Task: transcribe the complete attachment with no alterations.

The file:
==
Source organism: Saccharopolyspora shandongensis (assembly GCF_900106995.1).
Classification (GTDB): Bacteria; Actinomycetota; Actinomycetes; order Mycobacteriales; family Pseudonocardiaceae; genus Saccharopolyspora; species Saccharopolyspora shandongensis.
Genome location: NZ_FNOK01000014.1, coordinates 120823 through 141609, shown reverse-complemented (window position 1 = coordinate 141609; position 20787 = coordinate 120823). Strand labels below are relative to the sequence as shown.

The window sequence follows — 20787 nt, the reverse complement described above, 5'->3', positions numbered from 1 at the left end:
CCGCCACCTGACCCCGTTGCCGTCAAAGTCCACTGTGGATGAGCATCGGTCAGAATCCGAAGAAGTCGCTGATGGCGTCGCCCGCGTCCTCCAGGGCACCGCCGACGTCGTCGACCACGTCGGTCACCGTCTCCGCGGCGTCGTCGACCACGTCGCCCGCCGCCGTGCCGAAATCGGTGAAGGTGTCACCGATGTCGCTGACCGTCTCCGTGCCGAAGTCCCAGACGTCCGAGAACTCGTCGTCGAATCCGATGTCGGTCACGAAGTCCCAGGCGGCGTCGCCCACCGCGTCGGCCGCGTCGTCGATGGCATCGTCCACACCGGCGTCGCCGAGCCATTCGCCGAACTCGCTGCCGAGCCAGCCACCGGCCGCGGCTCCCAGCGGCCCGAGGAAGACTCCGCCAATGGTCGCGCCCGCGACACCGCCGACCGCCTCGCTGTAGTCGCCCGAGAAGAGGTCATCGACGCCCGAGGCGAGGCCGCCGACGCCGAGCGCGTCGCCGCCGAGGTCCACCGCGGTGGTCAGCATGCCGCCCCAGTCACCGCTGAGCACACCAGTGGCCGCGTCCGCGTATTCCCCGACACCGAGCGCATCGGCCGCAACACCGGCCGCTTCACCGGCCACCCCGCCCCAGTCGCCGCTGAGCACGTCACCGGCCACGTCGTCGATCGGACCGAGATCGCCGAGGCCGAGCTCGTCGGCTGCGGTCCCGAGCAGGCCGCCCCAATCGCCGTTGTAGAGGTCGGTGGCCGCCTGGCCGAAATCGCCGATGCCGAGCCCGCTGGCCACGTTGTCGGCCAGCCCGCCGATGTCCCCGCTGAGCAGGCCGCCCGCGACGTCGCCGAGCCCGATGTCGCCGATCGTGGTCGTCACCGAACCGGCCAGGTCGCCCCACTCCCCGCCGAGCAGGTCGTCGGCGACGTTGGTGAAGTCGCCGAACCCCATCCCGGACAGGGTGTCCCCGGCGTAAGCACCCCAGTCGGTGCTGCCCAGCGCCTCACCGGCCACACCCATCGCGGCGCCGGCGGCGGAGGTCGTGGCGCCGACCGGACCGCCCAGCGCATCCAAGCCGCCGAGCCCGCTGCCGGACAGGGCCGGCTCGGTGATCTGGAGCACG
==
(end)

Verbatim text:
Source organism: Saccharopolyspora shandongensis (assembly GCF_900106995.1).
Classification (GTDB): Bacteria; Actinomycetota; Actinomycetes; order Mycobacteriales; family Pseudonocardiaceae; genus Saccharopolyspora; species Saccharopolyspora shandongensis.
Genome location: NZ_FNOK01000014.1, coordinates 120823 through 141609, shown reverse-complemented (window position 1 = coordinate 141609; position 20787 = coordinate 120823). Strand labels below are relative to the sequence as shown.

The window sequence follows — 20787 nt, the reverse complement described above, 5'->3', positions numbered from 1 at the left end:
CCGCCACCTGACCCCGTTGCCGTCAAAGTCCACTGTGGATGAGCATCGGTCAGAATCCGAAGAAGTCGCTGATGGCGTCGCCCGCGTCCTCCAGGGCACCGCCGACGTCGTCGACCACGTCGGTCACCGTCTCCGCGGCGTCGTCGACCACGTCGCCCGCCGCCGTGCCGAAATCGGTGAAGGTGTCACCGATGTCGCTGACCGTCTCCGTGCCGAAGTCCCAGACGTCCGAGAACTCGTCGTCGAATCCGATGTCGGTCACGAAGTCCCAGGCGGCGTCGCCCACCGCGTCGGCCGCGTCGTCGATGGCATCGTCCACACCGGCGTCGCCGAGCCATTCGCCGAACTCGCTGCCGAGCCAGCCACCGGCCGCGGCTCCCAGCGGCCCGAGGAAGACTCCGCCAATGGTCGCGCCCGCGACACCGCCGACCGCCTCGCTGTAGTCGCCCGAGAAGAGGTCATCGACGCCCGAGGCGAGGCCGCCGACGCCGAGCGCGTCGCCGCCGAGGTCCACCGCGGTGGTCAGCATGCCGCCCCAGTCACCGCTGAGCACACCAGTGGCCGCGTCCGCGTATTCCCCGACACCGAGCGCATCGGCCGCAACACCGGCCGCTTCACCGGCCACCCCGCCCCAGTCGCCGCTGAGCACGTCACCGGCCACGTCGTCGATCGGACCGAGATCGCCGAGGCCGAGCTCGTCGGCTGCGGTCCCGAGCAGGCCGCCCCAATCGCCGTTGTAGAGGTCGGTGGCCGCCTGGCCGAAATCGCCGATGCCGAGCCCGCTGGCCACGTTGTCGGCCAGCCCGCCGATGTCCCCGCTGAGCAGGCCGCCCGCGACGTCGCCGAGCCCGATGTCGCCGATCGTGGTCGTCACCGAACCGGCCAGGTCGCCCCACTCCCCGCCGAGCAGGTCGTCGGCGACGTTGGTGAAGTCGCCGAACCCCATCCCGGACAGGGTGTCCCCGGCGTAAGCACCCCAGTCGGTGCTGCCCAGCGCCTCACCGGCCACACCCATCGCGGCGCCGGCGGCGGAGGTCGTGGCGCCGACCGGACCGCCCAGCGCATCCAAGCCGCCGAGCCCGCTGCCGGACAGGGCCGGCTCGGTGATCTGGAGCACG